• I only got the mac because I needed something VERY light to travel with and now, ironically, we never go anywhere. It’s a lovely little computer, but they are in fact terribly rigid about everything and I don’t really LIKE working on the Mac. It’s the “bedroom computer” so when I’m too broken to get up, it’s there.

      Give Open Office (Apache) a try. It’s very like Word, but free. Really free and it works. It’s a little different, but I’m sure you’ll figure it out quick enough. I just got an update notice on it, too. Freeware! Imagine that! I refuse to spend the hundreds of dollars for a package from MS that I don’t need. I only want Word and they won’t sell you just word. I don’t need the rest of it and I won’t pay for it. Sometimes, that’s a problem because some place only accept Word docs, but I’m not working anymore so I manage with Google doc and whatever they have built into Chrome.


  3. I guess, over the years I have given up much of my privacy (and probably, to some extent, my security for the sake of convenience. My iPhone is like an appendage of my body — always with me and always on. So I shop, bank, pay bills, and do all kinds of things on my iPhone. Well, I’ve had my identity stolen twice in my lifetime and I survived, so I guess it hasn’t been that bad to give up a little privacy and security for convenience.


    • That’s the flaw with this question. You AREN’T trading privacy for security. You’re trading privacy AND security for convenience. THAT, at least, is your choice and as long as you know what the REAL swap is, well … we manage somehow. I got through getting hacked too, but I’d like to skip it next time around. I have no illusions about my “safety” online. There isn’t any. It’s only a matter of time until the hackers decide it’s your turn. So even for convenience, I won’t do it, but I understand why others do it.

      All these other swap-offs do NOT give you security. They SAY they are increasing security, but all they are doing it messing with your head. I really am running out of passwords. Mac is the worst. And they have a knack for deciding your password doesn’t work, even when you haven’t changed it. They’ve changed their rules on passwords, but they won’t TELL you. Aggravating. My son uses his phone for everything, but I prefer to keep that much personal stuff off my phone.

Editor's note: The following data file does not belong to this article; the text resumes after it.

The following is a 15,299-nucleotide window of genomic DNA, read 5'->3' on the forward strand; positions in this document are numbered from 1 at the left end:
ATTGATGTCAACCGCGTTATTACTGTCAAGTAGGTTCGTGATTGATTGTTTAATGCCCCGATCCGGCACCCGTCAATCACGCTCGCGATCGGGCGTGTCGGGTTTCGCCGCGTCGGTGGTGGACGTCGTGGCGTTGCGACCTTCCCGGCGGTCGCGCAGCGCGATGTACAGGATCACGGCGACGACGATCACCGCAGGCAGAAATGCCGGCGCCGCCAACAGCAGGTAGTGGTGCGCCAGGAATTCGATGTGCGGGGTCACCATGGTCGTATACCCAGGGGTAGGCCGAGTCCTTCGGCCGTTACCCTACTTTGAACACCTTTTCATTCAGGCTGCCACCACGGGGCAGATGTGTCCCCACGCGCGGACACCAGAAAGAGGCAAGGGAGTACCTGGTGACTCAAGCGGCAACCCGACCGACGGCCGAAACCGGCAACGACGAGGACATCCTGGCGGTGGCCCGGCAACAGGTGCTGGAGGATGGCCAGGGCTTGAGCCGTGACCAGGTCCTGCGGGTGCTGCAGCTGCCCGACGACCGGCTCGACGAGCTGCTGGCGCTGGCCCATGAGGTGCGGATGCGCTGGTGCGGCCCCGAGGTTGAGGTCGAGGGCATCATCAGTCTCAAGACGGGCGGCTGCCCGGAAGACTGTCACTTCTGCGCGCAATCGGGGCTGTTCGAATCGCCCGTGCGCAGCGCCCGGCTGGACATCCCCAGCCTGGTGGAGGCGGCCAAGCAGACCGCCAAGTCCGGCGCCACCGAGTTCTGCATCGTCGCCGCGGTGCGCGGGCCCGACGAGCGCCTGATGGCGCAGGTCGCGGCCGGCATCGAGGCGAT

Right now, it’s more inconvenient than usual, but one day, someday, it will (I hope!) be less nutsy. I love the new motto of Massachusetts: “Skip Thanksgiving so you’ll live until Christmas.” Thanks, folks. That makes me feel so warm and fuzzy!

      Liked by 1 person

  4. I had someone chastise me because I don’t have my online banking connected to my phone. Sorry. I have nothing connected to my phone. In my mind, that is some semblance of safety. Who knows. There is so much of everything online, it’s scary.


    • I won’t bank on my phone either. Many people I know think that’s a step over a line. I don’t want that stuff on my phone. I want a RECEIPT when I deposit money. None of the stuff they are doing offers any real security. They want it to, but it’s just more blather and an infinity of passwords.

      Liked by 1 person

  5. I hear you loudly and clearly. Technology harbors endless frustration. It was supposed to make things easier instead of more complicated. I get frustrated with its constant whining and demands for passwords I have already entered and seemed to work the last time I entered anything. Granted, I admit, I am more than a bit of a Luddite, but come on! Because I still cling to my landline, I have no other phone to rely on. My My computer is the only relationship I have with technology, and the frustrations that accompany that are enough for one day.


    • My son got us the iPhone. I like it because it’s louder so Garry can hear it and it has my contact list in it, which is convenient. But I do not use it for everything. Mostly for phone calls and directions when (as usual) we are lost.